Zynga, With A Tough 2013 In Review, Looks Ahead

by Trefis Team
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The year 2013 was a volatile one for Zynga (NASDAQ:ZNGA) as the company went through a significant strategic and management transition and terminated some of its well known games. Revenues and profits continued to slide as the user base shrank. The only silver lining was that the company’s key franchises Farmville, Farmville 2 and Zynga Poker continued to lend support. Going forward, Zynga will primarily focus on mobile gaming and further development of its own gaming platform. Under the new leadership, the company is confident that it can reinvent itself and bounce back by bringing more stability and predictability to its business model. In this analysis, we will discuss key developments for Zynga in 2013 that will essentially shape its strategy for the next year.

Our price estimate for Zynga stands at $3.33, implying a discount of about 15% to the market price.

Check out our complete analysis of Zynga

Operating Metrics Continued The Unfavorable Trend

Zynga faced a sharp decline in several of its operating metrics in 2013, including the number of monthly active users, the number of daily active users, revenues and adjusted EBITDA (earnings before interest, taxes, depreciation and amortization). This resulted from the continued decline in popularity of its games, strained ties with Facebook (NASDAQ:FB) and closure of some under-performing titles in the second quarter. For the full year 2013, we expect Zynga’s revenues to be down by roughly 30% as compared to 2012.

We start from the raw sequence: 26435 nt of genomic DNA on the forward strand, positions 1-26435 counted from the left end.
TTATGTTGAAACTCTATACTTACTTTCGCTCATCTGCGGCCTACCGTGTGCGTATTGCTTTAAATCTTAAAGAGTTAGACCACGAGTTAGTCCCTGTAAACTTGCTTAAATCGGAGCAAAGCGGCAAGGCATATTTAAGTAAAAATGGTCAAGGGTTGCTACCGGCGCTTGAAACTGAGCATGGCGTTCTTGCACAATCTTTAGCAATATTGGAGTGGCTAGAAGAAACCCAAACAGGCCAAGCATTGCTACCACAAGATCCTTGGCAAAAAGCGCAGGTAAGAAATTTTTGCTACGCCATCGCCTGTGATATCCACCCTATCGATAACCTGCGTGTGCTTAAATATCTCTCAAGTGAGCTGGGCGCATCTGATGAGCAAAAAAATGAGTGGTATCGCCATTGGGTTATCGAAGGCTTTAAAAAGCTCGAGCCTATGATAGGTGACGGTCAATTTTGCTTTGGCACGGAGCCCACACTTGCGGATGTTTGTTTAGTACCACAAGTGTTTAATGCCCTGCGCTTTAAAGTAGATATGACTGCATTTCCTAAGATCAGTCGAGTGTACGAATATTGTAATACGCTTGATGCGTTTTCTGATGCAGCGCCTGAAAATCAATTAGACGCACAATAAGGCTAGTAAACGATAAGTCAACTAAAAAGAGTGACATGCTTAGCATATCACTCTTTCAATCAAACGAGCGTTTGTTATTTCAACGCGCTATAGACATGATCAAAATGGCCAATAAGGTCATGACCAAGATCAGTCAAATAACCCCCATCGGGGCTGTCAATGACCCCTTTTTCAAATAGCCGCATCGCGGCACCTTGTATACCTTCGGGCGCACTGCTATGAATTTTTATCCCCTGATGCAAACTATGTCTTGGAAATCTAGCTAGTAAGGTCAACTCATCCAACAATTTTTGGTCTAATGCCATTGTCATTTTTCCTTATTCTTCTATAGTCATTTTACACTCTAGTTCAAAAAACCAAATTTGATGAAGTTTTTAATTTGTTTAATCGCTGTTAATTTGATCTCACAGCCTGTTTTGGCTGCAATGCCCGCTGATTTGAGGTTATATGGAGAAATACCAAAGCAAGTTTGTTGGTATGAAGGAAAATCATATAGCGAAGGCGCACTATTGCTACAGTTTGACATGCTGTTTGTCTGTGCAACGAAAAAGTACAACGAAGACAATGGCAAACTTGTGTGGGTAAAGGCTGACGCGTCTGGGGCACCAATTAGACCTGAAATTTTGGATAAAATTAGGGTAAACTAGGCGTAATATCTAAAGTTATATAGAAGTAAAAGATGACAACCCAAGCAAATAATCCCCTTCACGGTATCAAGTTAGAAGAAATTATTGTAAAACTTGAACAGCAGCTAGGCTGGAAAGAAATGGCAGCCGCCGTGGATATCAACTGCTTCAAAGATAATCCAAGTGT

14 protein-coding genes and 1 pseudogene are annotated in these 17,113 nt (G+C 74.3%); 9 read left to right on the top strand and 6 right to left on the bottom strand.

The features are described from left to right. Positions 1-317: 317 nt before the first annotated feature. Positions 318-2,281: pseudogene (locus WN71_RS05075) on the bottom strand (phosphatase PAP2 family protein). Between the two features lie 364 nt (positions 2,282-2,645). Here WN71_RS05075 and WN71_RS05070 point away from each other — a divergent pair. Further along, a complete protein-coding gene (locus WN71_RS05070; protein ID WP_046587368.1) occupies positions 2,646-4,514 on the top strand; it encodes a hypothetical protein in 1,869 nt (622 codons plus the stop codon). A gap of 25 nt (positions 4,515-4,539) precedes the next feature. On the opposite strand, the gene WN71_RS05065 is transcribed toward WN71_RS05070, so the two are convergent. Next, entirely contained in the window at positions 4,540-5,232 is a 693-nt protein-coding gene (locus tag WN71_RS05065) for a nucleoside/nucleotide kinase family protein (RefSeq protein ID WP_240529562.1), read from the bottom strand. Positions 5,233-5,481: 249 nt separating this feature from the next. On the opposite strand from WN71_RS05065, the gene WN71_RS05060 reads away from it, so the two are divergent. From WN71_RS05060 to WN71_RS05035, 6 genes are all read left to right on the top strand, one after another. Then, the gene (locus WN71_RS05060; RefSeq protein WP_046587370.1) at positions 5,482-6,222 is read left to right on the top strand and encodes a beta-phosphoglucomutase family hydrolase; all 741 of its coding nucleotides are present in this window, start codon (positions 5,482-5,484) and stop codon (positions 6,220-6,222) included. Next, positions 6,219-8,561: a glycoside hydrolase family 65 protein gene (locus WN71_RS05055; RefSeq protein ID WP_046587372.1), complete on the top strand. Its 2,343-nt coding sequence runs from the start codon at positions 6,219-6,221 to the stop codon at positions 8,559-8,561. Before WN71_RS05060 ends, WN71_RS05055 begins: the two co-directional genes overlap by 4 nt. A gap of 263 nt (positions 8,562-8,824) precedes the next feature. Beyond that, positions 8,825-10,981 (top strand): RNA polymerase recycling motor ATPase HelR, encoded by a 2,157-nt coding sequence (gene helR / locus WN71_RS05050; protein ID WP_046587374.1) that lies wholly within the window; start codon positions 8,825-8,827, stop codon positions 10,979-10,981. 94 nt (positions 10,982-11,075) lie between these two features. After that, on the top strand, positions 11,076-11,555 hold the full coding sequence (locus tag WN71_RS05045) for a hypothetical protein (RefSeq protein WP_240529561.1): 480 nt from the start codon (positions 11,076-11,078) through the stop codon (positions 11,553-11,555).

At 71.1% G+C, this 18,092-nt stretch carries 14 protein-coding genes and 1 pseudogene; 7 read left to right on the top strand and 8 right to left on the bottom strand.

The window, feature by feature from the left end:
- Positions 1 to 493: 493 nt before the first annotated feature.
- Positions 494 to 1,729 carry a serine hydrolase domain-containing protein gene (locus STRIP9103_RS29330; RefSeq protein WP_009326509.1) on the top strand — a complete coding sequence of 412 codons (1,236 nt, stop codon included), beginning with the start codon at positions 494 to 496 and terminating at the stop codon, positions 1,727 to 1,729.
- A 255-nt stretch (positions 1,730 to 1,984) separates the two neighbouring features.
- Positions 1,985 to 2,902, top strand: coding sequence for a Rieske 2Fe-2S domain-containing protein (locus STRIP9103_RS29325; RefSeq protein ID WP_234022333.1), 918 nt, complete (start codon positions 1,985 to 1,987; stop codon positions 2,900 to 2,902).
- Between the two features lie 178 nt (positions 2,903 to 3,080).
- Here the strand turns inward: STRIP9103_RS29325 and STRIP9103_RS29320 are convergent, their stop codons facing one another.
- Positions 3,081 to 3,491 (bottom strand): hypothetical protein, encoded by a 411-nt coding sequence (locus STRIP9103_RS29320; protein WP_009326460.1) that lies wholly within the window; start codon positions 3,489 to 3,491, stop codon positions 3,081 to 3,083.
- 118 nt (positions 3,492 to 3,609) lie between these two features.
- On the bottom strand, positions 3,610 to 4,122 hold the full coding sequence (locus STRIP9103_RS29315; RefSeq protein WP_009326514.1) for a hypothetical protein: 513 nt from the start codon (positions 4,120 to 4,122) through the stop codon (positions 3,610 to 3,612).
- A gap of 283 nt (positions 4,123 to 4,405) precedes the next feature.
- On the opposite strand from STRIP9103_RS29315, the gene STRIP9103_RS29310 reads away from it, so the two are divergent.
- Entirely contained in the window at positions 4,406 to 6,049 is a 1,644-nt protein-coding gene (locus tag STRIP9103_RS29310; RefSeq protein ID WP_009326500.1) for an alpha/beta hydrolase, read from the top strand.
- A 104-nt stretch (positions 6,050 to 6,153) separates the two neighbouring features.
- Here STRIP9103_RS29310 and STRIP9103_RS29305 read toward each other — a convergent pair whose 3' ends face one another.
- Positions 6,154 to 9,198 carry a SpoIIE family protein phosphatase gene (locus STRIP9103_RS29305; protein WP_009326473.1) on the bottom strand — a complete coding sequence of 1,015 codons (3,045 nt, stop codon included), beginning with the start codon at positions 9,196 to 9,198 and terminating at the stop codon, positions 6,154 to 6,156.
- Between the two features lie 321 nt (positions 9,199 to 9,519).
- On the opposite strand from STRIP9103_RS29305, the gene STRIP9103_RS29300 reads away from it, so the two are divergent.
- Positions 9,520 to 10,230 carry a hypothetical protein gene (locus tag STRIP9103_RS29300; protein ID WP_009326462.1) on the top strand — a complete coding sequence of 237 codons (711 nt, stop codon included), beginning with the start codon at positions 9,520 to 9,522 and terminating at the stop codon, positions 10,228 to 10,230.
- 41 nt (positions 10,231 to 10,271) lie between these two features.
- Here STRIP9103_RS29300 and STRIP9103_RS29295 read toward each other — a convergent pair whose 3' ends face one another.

(Active User count in million, Revenue/EBITDA in $ million)

As a result of the strategic shift towards introducing fewer but better titles, and to control its operating costs, the company discontinued The Ville, Empires & Allies, Dream Zoo and Zynga City on Tencent in Q2 2013. In mid 2013, it also announced a reduction of its workforce by around 18%, producing a reduction in force of approximately 520 employees for an estimated $70-$80 million in pre-tax savings for the company. Given the sustained period of duress for the social gaming giant, there was a management shake-up as well.

Strategy Shift With Management Shake-Up

Zynga’s stock gained around 20% over a few days following the announcement of Don Mattrick as new CEO. Mattrick has a great track record in heading Microsoft’s (NASDAQ:MSFT) Xbox division as well as Electronic Arts (NASDAQ:EA), and could offer a fresh perspective and help the company in managing its costs better.

Zynga operates in the social gaming space and its products (games) are directed at casual gamers. The nature of the business is such that the customers tend to be fickle, and it becomes necessary to launch new games frequently to compensate for the decline in the user base of previously successful games. This is not an easy task and requires a great deal of innovation and effort. Zynga’s recent quarterly results suggest that the company is struggling and the new games haven’t attracted many users.